U.S. oil spill experts to help with South Korean cleanup
SEOUL — Four American oil spill recovery experts were to arrive in South Korea on Thursday night to help with the cleanup of the country’s largest oil spill in history, according to American and Korea officials.
Three members of the U.S. Coast Guard and one from the National Oceanic and Atmospheric Administration are responding to a request for help after 10,500 tons of oil spilled Dec. 7 from a tanker in waters off the west coast of the peninsula.
The Americans will help in coordinating the cleanup along central South Korea, where thousands of workers are trying to clean about 100 miles of coastline, according to Hong Seung-bae, of Korea’s Ministry of Maritime Affairs and Fisheries.
The U.S. experts also will help estimate the short- and long-term effects of the spill, Hong said Thursday.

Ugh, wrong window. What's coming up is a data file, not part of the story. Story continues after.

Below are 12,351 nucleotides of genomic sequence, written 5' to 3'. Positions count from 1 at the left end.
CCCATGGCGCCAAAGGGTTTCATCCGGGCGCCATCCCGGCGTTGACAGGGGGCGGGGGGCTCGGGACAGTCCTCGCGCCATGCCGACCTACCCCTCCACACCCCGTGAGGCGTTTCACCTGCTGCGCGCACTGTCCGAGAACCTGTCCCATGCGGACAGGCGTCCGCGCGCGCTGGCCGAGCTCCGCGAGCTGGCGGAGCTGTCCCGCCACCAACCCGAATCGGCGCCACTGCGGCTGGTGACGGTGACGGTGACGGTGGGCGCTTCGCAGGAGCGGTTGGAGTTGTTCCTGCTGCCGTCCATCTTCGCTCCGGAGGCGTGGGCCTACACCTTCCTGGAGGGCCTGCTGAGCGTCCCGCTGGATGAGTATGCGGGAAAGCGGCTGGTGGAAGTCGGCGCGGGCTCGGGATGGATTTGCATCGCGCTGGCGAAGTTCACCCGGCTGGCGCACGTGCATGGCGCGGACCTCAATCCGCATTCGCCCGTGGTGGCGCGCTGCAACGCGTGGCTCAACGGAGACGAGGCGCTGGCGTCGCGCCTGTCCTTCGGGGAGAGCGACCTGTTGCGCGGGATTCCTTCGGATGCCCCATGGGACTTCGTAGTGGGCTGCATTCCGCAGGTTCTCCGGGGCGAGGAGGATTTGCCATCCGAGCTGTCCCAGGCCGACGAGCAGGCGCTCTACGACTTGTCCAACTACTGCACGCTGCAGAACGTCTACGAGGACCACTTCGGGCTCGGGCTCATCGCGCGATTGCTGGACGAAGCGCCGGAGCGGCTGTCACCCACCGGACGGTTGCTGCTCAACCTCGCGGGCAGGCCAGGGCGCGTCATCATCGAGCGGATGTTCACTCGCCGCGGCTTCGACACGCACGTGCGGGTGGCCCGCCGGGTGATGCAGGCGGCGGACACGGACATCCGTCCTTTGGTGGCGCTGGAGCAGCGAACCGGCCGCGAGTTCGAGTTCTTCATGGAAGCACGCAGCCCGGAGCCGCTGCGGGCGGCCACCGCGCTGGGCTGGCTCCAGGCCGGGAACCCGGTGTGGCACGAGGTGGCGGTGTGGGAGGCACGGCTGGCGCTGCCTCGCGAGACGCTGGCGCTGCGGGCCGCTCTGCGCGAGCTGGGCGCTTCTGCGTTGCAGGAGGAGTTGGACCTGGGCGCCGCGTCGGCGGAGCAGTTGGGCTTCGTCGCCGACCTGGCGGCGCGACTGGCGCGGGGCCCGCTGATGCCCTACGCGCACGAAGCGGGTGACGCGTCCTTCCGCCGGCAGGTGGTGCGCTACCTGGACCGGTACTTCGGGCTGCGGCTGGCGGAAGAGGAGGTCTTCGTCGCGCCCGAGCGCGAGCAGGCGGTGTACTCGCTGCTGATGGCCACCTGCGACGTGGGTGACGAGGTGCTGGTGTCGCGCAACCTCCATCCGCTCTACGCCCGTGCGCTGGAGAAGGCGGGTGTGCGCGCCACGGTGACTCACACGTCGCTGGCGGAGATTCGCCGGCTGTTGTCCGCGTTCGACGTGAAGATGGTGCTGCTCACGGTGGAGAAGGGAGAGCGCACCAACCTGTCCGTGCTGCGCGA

So far, South Korea’s requests for help have involved advice rather than manpower and equipment, Hong said.
South Korea plans to spend about $325 million in emergency funds to help small businesses and fishermen hit by the disaster, the Yonhap News Agency reported Thursday.
The spill happened Dec. 7 after a barge came free from its tugboats in rough water and smashed a Hong Kong supertanker less than seven miles from shore. The area affected in South Chungcheong Province is home to migratory birds and fishing industries.